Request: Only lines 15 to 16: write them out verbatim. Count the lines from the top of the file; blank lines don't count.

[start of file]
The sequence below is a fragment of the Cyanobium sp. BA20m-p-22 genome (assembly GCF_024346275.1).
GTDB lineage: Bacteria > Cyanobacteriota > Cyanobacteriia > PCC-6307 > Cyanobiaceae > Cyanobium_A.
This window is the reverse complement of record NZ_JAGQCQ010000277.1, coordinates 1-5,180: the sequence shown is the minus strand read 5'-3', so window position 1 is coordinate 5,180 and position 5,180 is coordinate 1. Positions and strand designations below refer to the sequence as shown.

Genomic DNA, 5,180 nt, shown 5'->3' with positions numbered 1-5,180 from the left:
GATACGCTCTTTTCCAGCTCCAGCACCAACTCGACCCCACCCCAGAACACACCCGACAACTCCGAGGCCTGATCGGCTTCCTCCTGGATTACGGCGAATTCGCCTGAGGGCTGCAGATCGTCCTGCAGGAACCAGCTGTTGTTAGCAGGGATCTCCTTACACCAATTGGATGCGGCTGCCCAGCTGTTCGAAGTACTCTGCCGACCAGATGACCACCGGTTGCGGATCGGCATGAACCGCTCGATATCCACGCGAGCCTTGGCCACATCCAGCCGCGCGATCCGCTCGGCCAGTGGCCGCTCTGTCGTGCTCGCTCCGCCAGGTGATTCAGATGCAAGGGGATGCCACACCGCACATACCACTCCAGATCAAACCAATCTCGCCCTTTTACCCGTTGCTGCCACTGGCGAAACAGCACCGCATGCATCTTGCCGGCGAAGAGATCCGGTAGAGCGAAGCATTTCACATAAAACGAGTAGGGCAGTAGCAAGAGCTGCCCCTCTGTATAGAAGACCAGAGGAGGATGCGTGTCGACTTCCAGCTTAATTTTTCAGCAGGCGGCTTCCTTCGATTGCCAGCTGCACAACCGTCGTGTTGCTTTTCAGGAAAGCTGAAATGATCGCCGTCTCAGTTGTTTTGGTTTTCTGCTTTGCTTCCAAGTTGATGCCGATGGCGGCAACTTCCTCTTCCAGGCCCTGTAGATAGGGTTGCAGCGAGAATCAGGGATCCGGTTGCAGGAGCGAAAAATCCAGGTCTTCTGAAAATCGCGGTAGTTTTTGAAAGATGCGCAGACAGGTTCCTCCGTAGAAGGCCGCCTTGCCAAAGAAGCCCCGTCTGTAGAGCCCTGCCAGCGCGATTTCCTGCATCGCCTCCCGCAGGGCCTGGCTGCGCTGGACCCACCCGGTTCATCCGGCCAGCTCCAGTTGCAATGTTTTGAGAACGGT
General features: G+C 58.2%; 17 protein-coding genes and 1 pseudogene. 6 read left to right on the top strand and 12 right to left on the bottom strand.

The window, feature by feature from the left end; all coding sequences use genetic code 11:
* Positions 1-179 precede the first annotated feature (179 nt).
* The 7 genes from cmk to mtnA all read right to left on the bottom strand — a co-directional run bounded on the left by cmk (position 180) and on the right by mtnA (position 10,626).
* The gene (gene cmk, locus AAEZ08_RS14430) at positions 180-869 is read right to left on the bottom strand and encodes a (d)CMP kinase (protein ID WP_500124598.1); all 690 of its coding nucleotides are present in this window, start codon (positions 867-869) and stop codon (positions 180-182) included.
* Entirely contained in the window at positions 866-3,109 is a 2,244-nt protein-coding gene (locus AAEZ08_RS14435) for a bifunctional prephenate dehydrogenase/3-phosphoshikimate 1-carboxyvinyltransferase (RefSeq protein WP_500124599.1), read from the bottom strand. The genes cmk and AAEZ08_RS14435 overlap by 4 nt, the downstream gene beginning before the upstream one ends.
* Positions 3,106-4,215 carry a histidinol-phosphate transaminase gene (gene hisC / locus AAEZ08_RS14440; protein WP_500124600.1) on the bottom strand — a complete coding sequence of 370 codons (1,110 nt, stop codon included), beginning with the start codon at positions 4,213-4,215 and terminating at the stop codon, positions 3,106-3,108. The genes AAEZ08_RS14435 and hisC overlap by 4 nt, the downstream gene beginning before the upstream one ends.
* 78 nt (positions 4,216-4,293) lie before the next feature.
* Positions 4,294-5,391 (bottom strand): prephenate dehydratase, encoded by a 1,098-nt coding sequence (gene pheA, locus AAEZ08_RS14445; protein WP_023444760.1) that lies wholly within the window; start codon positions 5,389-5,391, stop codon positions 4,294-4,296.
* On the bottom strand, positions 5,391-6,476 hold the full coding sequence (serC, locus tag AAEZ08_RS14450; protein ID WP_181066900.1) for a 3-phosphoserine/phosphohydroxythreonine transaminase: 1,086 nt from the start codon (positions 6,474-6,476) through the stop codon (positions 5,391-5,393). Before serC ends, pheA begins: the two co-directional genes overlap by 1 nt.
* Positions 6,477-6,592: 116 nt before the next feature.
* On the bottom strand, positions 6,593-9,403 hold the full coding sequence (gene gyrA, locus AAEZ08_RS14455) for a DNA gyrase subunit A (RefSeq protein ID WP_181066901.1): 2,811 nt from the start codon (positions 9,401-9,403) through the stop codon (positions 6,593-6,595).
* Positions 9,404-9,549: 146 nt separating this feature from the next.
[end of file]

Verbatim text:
* On the bottom strand, positions 5,391-6,476 hold the full coding sequence (serC, locus tag AAEZ08_RS14450; protein ID WP_181066900.1) for a 3-phosphoserine/phosphohydroxythreonine transaminase: 1,086 nt from the start codon (positions 6,474-6,476) through the stop codon (positions 5,391-5,393). Before serC ends, pheA begins: the two co-directional genes overlap by 1 nt.
* Positions 6,477-6,592: 116 nt before the next feature.